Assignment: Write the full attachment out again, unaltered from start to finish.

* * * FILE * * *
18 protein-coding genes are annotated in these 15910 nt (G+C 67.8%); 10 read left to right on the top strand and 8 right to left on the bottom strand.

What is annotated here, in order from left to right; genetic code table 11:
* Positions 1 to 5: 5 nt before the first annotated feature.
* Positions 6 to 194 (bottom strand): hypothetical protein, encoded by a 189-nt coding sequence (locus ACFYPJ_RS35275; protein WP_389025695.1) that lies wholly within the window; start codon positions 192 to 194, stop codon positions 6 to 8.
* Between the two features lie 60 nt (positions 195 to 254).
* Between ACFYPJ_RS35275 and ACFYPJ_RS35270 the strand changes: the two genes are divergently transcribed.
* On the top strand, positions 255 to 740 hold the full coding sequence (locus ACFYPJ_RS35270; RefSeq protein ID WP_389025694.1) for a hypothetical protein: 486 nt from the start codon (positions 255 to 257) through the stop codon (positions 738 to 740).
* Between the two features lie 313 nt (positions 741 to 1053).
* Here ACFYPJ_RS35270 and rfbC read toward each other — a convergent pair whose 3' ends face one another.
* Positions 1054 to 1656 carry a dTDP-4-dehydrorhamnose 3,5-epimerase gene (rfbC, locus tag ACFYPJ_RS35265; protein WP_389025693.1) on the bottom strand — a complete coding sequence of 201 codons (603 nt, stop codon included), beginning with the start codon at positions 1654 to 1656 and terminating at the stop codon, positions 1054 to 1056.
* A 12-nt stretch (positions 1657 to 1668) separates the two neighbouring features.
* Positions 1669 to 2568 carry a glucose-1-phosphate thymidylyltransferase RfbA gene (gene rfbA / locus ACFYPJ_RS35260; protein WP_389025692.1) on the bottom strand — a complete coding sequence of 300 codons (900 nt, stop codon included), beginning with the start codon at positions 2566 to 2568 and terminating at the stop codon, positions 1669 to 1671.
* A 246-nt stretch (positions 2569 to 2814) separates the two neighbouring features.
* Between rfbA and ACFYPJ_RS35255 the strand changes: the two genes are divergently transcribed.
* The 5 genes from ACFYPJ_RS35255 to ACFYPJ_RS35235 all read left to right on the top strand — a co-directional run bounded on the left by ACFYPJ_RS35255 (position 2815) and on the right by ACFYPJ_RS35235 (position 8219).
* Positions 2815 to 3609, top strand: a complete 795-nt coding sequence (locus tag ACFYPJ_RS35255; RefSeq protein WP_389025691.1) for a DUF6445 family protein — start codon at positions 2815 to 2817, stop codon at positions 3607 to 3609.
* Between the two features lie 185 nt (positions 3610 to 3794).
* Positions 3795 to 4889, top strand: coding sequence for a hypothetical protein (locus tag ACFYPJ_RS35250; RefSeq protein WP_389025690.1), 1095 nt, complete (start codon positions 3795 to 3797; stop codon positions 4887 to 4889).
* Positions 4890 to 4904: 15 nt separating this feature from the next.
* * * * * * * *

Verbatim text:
18 protein-coding genes are annotated in these 15910 nt (G+C 67.8%); 10 read left to right on the top strand and 8 right to left on the bottom strand.

What is annotated here, in order from left to right; genetic code table 11:
* Positions 1 to 5: 5 nt before the first annotated feature.
* Positions 6 to 194 (bottom strand): hypothetical protein, encoded by a 189-nt coding sequence (locus ACFYPJ_RS35275; protein WP_389025695.1) that lies wholly within the window; start codon positions 192 to 194, stop codon positions 6 to 8.
* Between the two features lie 60 nt (positions 195 to 254).
* Between ACFYPJ_RS35275 and ACFYPJ_RS35270 the strand changes: the two genes are divergently transcribed.
* On the top strand, positions 255 to 740 hold the full coding sequence (locus ACFYPJ_RS35270; RefSeq protein ID WP_389025694.1) for a hypothetical protein: 486 nt from the start codon (positions 255 to 257) through the stop codon (positions 738 to 740).
* Between the two features lie 313 nt (positions 741 to 1053).
* Here ACFYPJ_RS35270 and rfbC read toward each other — a convergent pair whose 3' ends face one another.
* Positions 1054 to 1656 carry a dTDP-4-dehydrorhamnose 3,5-epimerase gene (rfbC, locus tag ACFYPJ_RS35265; protein WP_389025693.1) on the bottom strand — a complete coding sequence of 201 codons (603 nt, stop codon included), beginning with the start codon at positions 1654 to 1656 and terminating at the stop codon, positions 1054 to 1056.
* A 12-nt stretch (positions 1657 to 1668) separates the two neighbouring features.
* Positions 1669 to 2568 carry a glucose-1-phosphate thymidylyltransferase RfbA gene (gene rfbA / locus ACFYPJ_RS35260; protein WP_389025692.1) on the bottom strand — a complete coding sequence of 300 codons (900 nt, stop codon included), beginning with the start codon at positions 2566 to 2568 and terminating at the stop codon, positions 1669 to 1671.
* A 246-nt stretch (positions 2569 to 2814) separates the two neighbouring features.
* Between rfbA and ACFYPJ_RS35255 the strand changes: the two genes are divergently transcribed.
* The 5 genes from ACFYPJ_RS35255 to ACFYPJ_RS35235 all read left to right on the top strand — a co-directional run bounded on the left by ACFYPJ_RS35255 (position 2815) and on the right by ACFYPJ_RS35235 (position 8219).
* Positions 2815 to 3609, top strand: a complete 795-nt coding sequence (locus tag ACFYPJ_RS35255; RefSeq protein WP_389025691.1) for a DUF6445 family protein — start codon at positions 2815 to 2817, stop codon at positions 3607 to 3609.
* Between the two features lie 185 nt (positions 3610 to 3794).
* Positions 3795 to 4889, top strand: coding sequence for a hypothetical protein (locus tag ACFYPJ_RS35250; RefSeq protein WP_389025690.1), 1095 nt, complete (start codon positions 3795 to 3797; stop codon positions 4887 to 4889).
* Positions 4890 to 4904: 15 nt separating this feature from the next.